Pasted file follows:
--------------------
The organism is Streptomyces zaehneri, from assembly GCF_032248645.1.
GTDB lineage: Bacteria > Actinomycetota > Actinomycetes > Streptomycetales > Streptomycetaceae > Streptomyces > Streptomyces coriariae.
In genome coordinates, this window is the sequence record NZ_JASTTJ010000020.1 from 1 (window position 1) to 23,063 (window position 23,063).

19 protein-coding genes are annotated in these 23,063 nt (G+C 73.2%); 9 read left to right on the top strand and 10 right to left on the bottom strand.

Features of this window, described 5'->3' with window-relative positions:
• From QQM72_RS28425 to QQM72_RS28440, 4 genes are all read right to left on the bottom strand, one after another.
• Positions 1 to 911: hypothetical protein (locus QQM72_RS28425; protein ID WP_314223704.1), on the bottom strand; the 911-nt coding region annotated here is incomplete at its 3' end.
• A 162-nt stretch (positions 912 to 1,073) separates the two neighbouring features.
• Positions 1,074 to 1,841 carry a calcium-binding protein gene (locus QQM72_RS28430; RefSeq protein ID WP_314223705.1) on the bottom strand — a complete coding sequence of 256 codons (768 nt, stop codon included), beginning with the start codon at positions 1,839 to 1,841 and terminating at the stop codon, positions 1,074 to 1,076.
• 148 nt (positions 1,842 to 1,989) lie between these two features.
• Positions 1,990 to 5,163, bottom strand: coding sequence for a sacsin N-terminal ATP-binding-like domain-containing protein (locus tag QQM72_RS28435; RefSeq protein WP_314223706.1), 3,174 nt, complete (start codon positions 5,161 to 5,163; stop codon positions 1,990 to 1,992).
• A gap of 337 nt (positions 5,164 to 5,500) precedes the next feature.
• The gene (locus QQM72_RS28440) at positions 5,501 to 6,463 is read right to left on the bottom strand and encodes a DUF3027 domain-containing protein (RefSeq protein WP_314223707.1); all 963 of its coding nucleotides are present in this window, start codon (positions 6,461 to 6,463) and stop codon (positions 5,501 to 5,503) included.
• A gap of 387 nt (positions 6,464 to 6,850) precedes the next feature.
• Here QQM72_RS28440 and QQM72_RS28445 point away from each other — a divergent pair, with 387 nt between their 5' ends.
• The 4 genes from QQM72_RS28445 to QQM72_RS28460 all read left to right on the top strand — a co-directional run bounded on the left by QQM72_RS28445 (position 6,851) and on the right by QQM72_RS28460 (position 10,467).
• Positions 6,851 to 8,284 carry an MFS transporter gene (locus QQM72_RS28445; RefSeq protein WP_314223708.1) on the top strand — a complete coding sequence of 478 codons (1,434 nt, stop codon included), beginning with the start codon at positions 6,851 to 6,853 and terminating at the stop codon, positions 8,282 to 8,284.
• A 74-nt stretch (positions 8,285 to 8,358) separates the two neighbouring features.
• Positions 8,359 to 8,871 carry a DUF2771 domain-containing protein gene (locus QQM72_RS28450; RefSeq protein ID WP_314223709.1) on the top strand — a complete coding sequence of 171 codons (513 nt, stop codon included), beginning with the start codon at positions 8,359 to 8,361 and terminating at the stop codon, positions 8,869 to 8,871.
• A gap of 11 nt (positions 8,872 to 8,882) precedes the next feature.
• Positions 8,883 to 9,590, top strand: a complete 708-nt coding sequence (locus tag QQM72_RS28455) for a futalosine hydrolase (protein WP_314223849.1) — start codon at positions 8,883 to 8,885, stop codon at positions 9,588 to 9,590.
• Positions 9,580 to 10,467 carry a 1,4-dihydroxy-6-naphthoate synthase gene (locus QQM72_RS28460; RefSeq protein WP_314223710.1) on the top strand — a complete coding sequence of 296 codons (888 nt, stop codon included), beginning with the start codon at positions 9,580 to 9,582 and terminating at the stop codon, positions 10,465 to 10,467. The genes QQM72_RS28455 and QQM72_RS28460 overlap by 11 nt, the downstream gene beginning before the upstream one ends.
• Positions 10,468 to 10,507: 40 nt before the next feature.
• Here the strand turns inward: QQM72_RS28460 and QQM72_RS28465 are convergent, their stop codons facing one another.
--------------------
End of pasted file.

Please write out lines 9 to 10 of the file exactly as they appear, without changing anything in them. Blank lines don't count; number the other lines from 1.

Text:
• Positions 1,074 to 1,841 carry a calcium-binding protein gene (locus QQM72_RS28430; RefSeq protein ID WP_314223705.1) on the bottom strand — a complete coding sequence of 256 codons (768 nt, stop codon included), beginning with the start codon at positions 1,839 to 1,841 and terminating at the stop codon, positions 1,074 to 1,076.
• 148 nt (positions 1,842 to 1,989) lie between these two features.